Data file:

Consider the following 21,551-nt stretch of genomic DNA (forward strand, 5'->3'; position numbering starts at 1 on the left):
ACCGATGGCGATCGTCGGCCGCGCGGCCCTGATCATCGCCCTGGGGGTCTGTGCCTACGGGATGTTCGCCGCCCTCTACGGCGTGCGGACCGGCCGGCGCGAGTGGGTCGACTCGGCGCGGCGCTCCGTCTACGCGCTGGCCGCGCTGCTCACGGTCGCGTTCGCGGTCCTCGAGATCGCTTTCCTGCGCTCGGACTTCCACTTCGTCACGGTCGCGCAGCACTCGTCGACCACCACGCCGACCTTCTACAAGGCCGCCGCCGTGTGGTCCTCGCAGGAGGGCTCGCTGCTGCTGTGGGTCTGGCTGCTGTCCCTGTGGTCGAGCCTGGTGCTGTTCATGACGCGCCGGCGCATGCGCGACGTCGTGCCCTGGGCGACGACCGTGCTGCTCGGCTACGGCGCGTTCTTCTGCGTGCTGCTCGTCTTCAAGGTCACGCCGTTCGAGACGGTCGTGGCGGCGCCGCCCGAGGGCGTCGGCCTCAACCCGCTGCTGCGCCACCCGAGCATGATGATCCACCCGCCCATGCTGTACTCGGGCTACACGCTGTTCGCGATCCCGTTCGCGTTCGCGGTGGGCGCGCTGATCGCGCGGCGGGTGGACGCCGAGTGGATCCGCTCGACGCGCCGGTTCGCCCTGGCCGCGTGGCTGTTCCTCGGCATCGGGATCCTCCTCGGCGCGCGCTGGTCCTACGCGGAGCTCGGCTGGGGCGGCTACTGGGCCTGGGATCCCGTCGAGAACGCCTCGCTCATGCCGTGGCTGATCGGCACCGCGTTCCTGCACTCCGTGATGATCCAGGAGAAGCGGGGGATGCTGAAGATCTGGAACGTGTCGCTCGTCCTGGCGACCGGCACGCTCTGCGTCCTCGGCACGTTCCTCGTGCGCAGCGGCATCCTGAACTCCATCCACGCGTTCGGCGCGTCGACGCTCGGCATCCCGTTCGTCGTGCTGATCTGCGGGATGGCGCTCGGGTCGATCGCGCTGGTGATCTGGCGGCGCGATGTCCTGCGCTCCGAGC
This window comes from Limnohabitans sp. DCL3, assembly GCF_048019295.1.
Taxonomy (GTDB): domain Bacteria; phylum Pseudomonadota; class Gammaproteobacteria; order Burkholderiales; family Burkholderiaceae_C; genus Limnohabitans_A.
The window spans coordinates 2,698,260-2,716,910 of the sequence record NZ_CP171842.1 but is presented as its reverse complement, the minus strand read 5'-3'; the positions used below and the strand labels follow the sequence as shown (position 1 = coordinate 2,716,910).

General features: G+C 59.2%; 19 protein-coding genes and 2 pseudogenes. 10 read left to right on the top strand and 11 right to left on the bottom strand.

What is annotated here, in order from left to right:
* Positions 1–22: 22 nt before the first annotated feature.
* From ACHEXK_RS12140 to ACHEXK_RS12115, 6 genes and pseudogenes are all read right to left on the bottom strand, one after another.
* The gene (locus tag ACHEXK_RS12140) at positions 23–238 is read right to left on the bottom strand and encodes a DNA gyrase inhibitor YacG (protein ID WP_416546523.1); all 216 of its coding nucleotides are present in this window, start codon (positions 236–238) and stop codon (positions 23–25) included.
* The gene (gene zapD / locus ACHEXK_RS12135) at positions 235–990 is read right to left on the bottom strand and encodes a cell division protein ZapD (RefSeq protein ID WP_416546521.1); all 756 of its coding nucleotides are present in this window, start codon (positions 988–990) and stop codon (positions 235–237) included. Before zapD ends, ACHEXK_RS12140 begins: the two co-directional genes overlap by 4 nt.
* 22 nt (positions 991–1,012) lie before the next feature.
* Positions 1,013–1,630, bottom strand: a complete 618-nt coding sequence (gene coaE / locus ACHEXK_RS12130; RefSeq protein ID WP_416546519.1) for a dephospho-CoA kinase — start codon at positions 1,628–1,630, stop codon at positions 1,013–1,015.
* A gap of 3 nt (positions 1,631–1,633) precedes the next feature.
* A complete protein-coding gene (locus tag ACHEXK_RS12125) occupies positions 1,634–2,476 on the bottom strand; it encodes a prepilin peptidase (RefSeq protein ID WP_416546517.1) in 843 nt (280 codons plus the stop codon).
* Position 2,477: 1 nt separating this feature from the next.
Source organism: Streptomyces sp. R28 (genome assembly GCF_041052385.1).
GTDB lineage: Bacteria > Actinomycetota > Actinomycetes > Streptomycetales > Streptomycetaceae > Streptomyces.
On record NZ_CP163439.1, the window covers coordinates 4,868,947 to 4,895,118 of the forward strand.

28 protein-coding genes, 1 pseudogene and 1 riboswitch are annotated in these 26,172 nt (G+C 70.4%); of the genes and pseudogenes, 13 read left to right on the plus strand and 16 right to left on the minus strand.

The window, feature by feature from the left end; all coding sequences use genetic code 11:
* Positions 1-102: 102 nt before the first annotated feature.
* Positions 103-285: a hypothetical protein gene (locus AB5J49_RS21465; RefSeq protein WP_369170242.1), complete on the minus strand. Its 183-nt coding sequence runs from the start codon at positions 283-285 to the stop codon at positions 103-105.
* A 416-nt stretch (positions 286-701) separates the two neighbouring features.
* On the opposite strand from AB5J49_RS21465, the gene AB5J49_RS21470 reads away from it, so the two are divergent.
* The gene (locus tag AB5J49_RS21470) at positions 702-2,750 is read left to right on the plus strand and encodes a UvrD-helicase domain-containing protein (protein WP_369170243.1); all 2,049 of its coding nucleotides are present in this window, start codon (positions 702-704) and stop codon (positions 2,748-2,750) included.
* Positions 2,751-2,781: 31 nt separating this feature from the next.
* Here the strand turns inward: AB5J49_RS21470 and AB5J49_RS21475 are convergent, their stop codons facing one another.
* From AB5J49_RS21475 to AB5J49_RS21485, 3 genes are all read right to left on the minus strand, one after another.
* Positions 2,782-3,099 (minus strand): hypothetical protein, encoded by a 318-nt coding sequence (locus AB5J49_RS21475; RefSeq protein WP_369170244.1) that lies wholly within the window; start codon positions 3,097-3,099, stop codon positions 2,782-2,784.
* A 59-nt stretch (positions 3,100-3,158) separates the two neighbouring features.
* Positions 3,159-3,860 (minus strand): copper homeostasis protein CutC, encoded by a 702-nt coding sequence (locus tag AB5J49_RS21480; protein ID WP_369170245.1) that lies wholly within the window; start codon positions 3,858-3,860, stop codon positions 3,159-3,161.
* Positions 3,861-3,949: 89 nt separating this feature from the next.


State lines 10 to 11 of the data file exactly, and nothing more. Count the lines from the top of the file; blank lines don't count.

* The gene (locus tag ACHEXK_RS12140) at positions 23–238 is read right to left on the bottom strand and encodes a DNA gyrase inhibitor YacG (protein ID WP_416546523.1); all 216 of its coding nucleotides are present in this window, start codon (positions 236–238) and stop codon (positions 23–25) included.
* The gene (gene zapD / locus ACHEXK_RS12135) at positions 235–990 is read right to left on the bottom strand and encodes a cell division protein ZapD (RefSeq protein ID WP_416546521.1); all 756 of its coding nucleotides are present in this window, start codon (positions 988–990) and stop codon (positions 235–237) included. Before zapD ends, ACHEXK_RS12140 begins: the two co-directional genes overlap by 4 nt.